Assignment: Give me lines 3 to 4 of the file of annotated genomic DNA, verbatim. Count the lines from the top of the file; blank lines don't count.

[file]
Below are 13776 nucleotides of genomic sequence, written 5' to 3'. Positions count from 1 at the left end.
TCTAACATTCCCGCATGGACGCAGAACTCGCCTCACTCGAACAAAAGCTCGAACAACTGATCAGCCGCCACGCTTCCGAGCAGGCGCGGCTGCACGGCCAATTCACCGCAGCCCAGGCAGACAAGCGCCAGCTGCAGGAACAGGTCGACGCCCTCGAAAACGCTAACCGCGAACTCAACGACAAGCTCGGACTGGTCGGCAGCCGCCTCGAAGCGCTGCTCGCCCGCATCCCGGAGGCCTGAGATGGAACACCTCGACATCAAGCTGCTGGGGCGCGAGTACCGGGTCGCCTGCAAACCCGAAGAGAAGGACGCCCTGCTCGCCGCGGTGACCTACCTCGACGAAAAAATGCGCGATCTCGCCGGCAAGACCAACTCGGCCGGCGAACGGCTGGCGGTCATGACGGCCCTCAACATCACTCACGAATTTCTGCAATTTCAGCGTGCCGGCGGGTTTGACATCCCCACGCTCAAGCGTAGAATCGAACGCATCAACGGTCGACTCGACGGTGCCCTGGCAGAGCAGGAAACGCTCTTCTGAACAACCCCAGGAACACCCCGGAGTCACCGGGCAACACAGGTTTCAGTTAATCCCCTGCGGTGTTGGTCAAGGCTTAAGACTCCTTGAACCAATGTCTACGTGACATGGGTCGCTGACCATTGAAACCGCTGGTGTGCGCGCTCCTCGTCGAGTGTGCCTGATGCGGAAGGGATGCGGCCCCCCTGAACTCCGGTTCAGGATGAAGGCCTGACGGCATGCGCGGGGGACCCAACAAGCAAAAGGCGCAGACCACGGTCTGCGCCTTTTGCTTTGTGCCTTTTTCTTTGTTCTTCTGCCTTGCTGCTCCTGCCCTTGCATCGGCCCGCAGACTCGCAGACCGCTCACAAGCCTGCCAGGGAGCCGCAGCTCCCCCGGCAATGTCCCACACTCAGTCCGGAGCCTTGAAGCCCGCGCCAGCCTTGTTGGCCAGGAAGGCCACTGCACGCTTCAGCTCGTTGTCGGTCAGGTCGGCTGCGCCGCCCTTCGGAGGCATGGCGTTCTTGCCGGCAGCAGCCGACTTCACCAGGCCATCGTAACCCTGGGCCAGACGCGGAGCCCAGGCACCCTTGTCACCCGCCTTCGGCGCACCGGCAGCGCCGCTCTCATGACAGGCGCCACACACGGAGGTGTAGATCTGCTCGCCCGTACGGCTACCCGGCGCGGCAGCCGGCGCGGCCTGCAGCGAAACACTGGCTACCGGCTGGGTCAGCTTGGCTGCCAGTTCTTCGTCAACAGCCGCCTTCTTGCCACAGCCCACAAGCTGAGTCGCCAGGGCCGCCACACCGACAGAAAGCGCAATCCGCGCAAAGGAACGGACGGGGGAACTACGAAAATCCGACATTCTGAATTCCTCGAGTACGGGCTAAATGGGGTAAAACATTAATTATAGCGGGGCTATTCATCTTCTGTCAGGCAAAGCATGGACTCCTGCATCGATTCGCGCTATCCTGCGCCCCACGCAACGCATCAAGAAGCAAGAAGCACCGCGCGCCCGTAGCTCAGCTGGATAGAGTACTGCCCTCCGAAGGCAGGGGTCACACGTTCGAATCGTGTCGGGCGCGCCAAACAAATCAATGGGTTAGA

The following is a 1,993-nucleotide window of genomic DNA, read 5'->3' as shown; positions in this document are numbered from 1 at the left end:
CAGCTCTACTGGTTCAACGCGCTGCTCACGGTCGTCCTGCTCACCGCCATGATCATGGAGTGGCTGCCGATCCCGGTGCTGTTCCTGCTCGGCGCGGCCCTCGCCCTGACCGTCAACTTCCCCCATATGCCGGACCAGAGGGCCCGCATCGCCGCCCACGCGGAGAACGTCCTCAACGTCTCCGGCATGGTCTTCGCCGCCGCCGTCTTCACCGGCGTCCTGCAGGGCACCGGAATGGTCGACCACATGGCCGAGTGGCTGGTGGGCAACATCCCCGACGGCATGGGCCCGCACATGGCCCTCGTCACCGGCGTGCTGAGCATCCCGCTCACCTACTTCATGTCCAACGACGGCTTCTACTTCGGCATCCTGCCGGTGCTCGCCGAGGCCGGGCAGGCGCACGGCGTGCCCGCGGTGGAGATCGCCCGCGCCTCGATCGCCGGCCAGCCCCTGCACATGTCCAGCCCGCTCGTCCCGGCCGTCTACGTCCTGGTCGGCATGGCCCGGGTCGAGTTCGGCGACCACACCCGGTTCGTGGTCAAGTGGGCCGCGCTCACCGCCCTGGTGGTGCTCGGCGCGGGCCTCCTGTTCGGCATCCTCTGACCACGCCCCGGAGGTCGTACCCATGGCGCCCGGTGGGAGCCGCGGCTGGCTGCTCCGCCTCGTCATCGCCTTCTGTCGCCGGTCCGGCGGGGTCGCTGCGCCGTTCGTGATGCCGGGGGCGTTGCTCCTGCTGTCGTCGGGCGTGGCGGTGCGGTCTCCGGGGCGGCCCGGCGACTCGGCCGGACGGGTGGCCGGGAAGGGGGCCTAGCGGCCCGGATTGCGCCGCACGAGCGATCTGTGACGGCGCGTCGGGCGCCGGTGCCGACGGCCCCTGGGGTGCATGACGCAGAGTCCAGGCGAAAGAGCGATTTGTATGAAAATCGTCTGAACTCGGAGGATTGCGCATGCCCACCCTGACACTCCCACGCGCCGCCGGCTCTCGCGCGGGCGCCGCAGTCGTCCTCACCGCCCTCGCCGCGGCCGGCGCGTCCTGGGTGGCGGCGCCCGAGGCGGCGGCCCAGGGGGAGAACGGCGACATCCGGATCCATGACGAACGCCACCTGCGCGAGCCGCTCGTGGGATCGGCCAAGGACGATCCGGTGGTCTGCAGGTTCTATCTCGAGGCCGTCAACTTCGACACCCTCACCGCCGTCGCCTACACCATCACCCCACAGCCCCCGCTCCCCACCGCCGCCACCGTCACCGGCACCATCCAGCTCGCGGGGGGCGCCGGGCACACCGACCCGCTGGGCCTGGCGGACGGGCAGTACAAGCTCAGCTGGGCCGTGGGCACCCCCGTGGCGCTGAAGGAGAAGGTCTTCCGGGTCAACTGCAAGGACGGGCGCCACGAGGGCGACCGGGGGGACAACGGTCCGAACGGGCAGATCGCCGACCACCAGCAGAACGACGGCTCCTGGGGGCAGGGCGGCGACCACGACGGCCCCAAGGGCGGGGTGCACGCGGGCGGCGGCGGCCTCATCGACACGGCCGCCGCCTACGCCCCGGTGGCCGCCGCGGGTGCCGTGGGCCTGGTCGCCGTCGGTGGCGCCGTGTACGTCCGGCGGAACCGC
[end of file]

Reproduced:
The following is a 1,993-nucleotide window of genomic DNA, read 5'->3' as shown; positions in this document are numbered from 1 at the left end:
CAGCTCTACTGGTTCAACGCGCTGCTCACGGTCGTCCTGCTCACCGCCATGATCATGGAGTGGCTGCCGATCCCGGTGCTGTTCCTGCTCGGCGCGGCCCTCGCCCTGACCGTCAACTTCCCCCATATGCCGGACCAGAGGGCCCGCATCGCCGCCCACGCGGAGAACGTCCTCAACGTCTCCGGCATGGTCTTCGCCGCCGCCGTCTTCACCGGCGTCCTGCAGGGCACCGGAATGGTCGACCACATGGCCGAGTGGCTGGTGGGCAACATCCCCGACGGCATGGGCCCGCACATGGCCCTCGTCACCGGCGTGCTGAGCATCCCGCTCACCTACTTCATGTCCAACGACGGCTTCTACTTCGGCATCCTGCCGGTGCTCGCCGAGGCCGGGCAGGCGCACGGCGTGCCCGCGGTGGAGATCGCCCGCGCCTCGATCGCCGGCCAGCCCCTGCACATGTCCAGCCCGCTCGTCCCGGCCGTCTACGTCCTGGTCGGCATGGCCCGGGTCGAGTTCGGCGACCACACCCGGTTCGTGGTCAAGTGGGCCGCGCTCACCGCCCTGGTGGTGCTCGGCGCGGGCCTCCTGTTCGGCATCCTCTGACCACGCCCCGGAGGTCGTACCCATGGCGCCCGGTGGGAGCCGCGGCTGGCTGCTCCGCCTCGTCATCGCCTTCTGTCGCCGGTCCGGCGGGGTCGCTGCGCCGTTCGTGATGCCGGGGGCGTTGCTCCTGCTGTCGTCGGGCGTGGCGGTGCGGTCTCCGGGGCGGCCCGGCGACTCGGCCGGACGGGTGGCCGGGAAGGGGGCCTAGCGGCCCGGATTGCGCCGCACGAGCGATCTGTGACGGCGCGTCGGGCGCCGGTGCCGACGGCCCCTGGGGTGCATGACGCAGAGTCCAGGCGAAAGAGCGATTTGTATGAAAATCGTCTGAACTCGGAGGATTGCGCATGCCCACCCTGACACTCCCACGCGCCGCCGGCTCTCGCGCGGGCGCCGCAGTCGTCCTCACCGCCCTCGCCGCGGCCGGCGCGTCCTGGGTGGCGGCGCCCGAGGCGGCGGCCCAGGGGGAGAACGGCGACATCCGGATCCATGACGAACGCCACCTGCGCGAGCCGCTCGTGGGATCGGCCAAGGACGATCCGGTGGTCTGCAGGTTCTATCTCGAGGCCGTCAACTTCGACACCCTCACCGCCGTCGCCTACACCATCACCCCACAGCCCCCGCTCCCCACCGCCGCCACCGTCACCGGCACCATCCAGCTCGCGGGGGGCGCCGGGCACACCGACCCGCTGGGCCTGGCGGACGGGCAGTACAAGCTCAGCTGGGCCGTGGGCACCCCCGTGGCGCTGAAGGAGAAGGTCTTCCGGGTCAACTGCAAGGACGGGCGCCACGAGGGCGACCGGGGGGACAACGGTCCGAACGGGCAGATCGCCGACCACCAGCAGAACGACGGCTCCTGGGGGCAGGGCGGCGACCACGACGGCCCCAAGGGCGGGGTGCACGCGGGCGGCGGCGGCCTCATCGACACGGCCGCCGCCTACGCCCCGGTGGCCGCCGCGGGTGCCGTGGGCCTGGTCGCCGTCGGTGGCGCCGTGTACGTCCGGCGGAACCGC